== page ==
22, 2000 - Feedback Welcome
Graduate Student Internet Use
"(The Internet's) moved library resources to my desktop" – graduate student
In March I e-mailed questionnaires to 100 randomly selected graduate students at Duke University. Forty-one students responded.
This was the fifth study in a series dating back to 1997. (See Notes).
Many currently enrolled Graduate students represent a generation of scholars who were not "born to the Web"; rather they are a bridge between the traditional ways of scholarship and the merger of cyberspace and traditional model. So, how graduate students now use the Internet may be an intimation of the future – for publishing, for libraries, and for research and teaching.
One of the challenges in studying Internet is segregating uses for academic purposes from personal uses.
Studies 1-3 asked the students to isolate Internet use made for educational purposes.
Studies 4 and 5 asked students to consider and to report on their total use. These two studies confirm that Internet use is:
- pervasive and interwoven into the fabric of student life
- a channel for communicating and a channel for finding things out,
- a way of learning and of living.
The implications for libraries are clear from the five studies' (with over 760 participants):
The once exclusive role for the library as information gatekeeper is now shared with bookmarked news and content sites, search engines, e-texts and other Internet sources.
Because of the way the Internet is evolving -rapidly, dynamically, unpredictably –planning is difficult. While difficult, providing services, (modified and new) is still possible. Observing what students are doing can help a library make budgetary and policy decisions during what many regard as a transitional era. The underlying motive in all of these studies has been to help librarians plan in order to make the transition from what was to what will be.
What do Graduate Students do on the Internet?
(Scale: 5 ="very frequently" and 1="rarely or hardly ever".)
4.3 _Using search engines to find information.
4.3 _Using library provided Web sources (inc. the lib. cat.)
3.8 _Staying current with news.
3.7 _Communicating with faculty and classmates on course work.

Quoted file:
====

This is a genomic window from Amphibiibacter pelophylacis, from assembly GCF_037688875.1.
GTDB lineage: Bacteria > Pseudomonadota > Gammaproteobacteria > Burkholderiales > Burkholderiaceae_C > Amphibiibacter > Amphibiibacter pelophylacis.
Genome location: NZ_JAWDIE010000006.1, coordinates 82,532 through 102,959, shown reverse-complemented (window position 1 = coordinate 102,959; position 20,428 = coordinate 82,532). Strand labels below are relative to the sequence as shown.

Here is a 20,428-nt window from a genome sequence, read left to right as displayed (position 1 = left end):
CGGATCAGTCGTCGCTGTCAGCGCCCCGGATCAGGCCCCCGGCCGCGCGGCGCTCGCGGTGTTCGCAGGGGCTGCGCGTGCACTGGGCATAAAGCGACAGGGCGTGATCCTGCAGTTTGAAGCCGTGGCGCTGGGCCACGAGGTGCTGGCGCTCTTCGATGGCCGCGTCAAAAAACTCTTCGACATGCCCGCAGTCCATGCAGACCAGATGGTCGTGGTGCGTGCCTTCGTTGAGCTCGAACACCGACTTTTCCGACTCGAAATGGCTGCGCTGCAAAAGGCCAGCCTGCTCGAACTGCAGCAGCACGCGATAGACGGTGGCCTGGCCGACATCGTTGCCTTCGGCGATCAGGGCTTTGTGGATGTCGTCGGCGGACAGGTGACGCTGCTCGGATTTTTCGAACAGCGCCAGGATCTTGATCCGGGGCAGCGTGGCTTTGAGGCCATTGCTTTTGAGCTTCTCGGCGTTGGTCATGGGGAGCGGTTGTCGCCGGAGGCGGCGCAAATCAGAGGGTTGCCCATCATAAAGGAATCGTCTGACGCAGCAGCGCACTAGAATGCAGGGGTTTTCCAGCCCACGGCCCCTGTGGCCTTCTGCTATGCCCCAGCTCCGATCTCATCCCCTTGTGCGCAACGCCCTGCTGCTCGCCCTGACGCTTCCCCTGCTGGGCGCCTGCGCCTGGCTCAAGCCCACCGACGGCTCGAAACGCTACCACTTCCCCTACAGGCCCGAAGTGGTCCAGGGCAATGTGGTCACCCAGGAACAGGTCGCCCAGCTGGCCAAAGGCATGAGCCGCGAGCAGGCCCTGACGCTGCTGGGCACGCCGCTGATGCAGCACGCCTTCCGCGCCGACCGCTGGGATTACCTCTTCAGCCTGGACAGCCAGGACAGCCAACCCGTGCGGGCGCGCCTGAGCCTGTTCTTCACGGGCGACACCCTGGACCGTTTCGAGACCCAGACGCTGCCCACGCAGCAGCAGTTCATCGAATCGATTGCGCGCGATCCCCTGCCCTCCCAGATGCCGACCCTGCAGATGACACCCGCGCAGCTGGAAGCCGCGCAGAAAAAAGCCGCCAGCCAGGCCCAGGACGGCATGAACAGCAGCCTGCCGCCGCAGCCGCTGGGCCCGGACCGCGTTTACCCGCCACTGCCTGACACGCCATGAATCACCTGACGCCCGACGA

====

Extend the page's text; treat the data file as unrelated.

3.6 _Visiting your bookmarked sites.
2.4 _"Shopping" via E-commerce sites.
1.5 _Listening to music (MP3s or live).
1.1 _Chatting in "chat rooms".
Compared to the juniors in Study 4, the graduate students make more frequent use of Web resources in several of the ten categories. They chat less and listen to music less, but make significantly more use of search engines, news sources, and library provided information on the web.
The 4.3 score, indicating frequent use, for "library provided Web sources" confirms the importance of what libraries do (and have done traditionally) for students and other scholars. Because of the many irrelevant sites that come up in general Internet searches, users value gateways, like the library, that help them cut through to trustworthy resources.
Like one student put it: "If it's in the catalog, that means it is a worthwhile source".
Why the high score for surfing (3.3)?
"Entertainment and finding e-texts" - graduate student
Is surfing not an aimless and inefficient activity that results in a flood tide of raw information, much of it irrelevant and untrustworthy? Apparently not for these students.
- A dozen students explained that they surf for academic and research purposes.
- Eight look for news and general information.
- Five shop, and
- Four surf for fun.
Overall, the juxtaposition of commercial, personal, and research uses suggests a pervasive integration of the Internet into the academic setting.
What search tools do graduate students prefer?
(Scale: 5 = "very often used".)
2.9 _Alta Vista
Graduate students use a greater variety of search tools than do the undergraduates. This is evident in their lesser use of Yahoo (still #1) and their higher use of Alta Vista, Lycos, and Google. A dozen other search tools were mentioned including: GoTo, HotBot, AskJeeves, MetaCrawler, and NorthernLights.
It is reasonable to think that as information needs become less specifically driven by term paper topics, the more necessary it becomes to take a variety of approaches to the Internet. After all, the Yahoo directories have their limitations. More sophisticated users, like graduate students, probably have found that some search tools work better than others depending on the question.